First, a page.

Planning to make a drone video of the Statue of Liberty? You'd better hurry

Josef Polk / 123RF
Nailing awesome drone shots of your favorite U.S. landmarks is set to become more difficult as new flight bans come into effect soon at several locations across the country.

On Thursday, September 28, The Federal Aviation Administration (FAA) announced new regulations banning drone flights within 400 feet of a number of famous tourist sites, among them the Statue of Liberty, Mount Rushmore, and the Hoover Dam.

The FAA said it was introducing the new restrictions “at the request of U.S. national security and law enforcement agencies.” The regulations will come into force on October 5, 2017.

Here’s the full list of sites:
• Statue of Liberty National Monument; New York
• Boston National Historical Park (U.S.S. Constitution); Boston
• Independence National Historical Park; Philadelphia
• Folsom Dam; Folsom, California
• Glen Canyon Dam; Lake Powell, Arizona
• Grand Coulee Dam; Grand Coulee, Washington
• Hoover Dam; Boulder City, Nevada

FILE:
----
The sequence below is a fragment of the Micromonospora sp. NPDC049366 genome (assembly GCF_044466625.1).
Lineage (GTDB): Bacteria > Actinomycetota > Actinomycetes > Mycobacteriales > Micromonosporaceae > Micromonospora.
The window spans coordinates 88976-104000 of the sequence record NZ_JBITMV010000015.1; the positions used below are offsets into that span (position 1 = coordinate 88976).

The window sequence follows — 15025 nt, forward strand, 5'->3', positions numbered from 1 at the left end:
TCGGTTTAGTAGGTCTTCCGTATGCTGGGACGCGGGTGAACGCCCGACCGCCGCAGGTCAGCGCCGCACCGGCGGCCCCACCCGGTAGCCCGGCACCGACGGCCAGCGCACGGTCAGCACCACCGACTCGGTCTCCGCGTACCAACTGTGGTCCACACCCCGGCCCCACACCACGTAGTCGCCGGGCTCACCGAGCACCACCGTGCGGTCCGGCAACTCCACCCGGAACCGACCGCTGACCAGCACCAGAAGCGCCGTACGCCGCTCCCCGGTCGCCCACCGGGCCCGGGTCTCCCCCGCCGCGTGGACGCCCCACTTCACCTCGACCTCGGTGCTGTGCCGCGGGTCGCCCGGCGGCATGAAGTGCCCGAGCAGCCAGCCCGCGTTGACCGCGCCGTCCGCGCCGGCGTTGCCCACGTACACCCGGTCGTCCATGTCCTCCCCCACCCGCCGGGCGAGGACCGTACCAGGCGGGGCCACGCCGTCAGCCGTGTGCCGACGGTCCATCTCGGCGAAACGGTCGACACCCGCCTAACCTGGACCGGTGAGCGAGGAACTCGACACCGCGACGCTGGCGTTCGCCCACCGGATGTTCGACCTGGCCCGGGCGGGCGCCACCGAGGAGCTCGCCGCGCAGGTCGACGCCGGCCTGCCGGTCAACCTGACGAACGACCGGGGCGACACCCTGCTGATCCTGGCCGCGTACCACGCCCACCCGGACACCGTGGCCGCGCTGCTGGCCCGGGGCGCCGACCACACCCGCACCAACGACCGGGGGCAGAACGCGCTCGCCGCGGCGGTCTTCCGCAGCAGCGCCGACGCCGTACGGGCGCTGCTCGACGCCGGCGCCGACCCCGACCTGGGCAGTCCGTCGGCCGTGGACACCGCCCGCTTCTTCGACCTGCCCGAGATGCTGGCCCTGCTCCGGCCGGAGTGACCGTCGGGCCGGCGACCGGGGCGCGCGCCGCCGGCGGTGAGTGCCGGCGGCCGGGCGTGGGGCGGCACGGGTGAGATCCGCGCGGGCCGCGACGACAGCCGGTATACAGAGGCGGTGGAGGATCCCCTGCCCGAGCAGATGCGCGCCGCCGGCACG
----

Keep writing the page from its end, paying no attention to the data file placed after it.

• Jefferson National Expansion Memorial; St. Louis, Missouri
• Mount Rushmore National Memorial; Keystone, South Dakota
• Shasta Dam; Shasta Lake, California

“Operators who violate the airspace restrictions may be subject to enforcement action, including potential civil penalties and criminal charges,” the FAA said in a statement on its website.

The agency added that information on the new measures will be included in its free B4UFly app (iOS and Android), which offers drone pilots tips on safe flying, as well as information on restrictions and requirements relating to drone flights in the specific area they want to operate.

The FAA noted that the new regulations mark the first time that it has taken such measures over Department of the Interior landmarks, though it’s true to say that some of these locations are already included in a ban on drone flights in national parks that was introduced by the National Park Service in 2014.

Other out-of-bounds sites for drone pilots include airports, government buildings, prisons, and sports stadiums.

Best not to fly your drone near army bases, too. In August, the Pentagon greenlit a policy that allows the U.S. military to blow your bird out of the sky if it spots it flying close to one of 133 military installations across the country. You could also be hit with jail time for your efforts.

And be sure to keep your flying machine well away from wildfires, as it could make flying conditions hazardous for manned aircraft tackling the blaze.

For more information on drone flight restrictions in the U.S., take a moment to check out the FAA’s webpage on the subject or explore the aforementioned B4UFly app.

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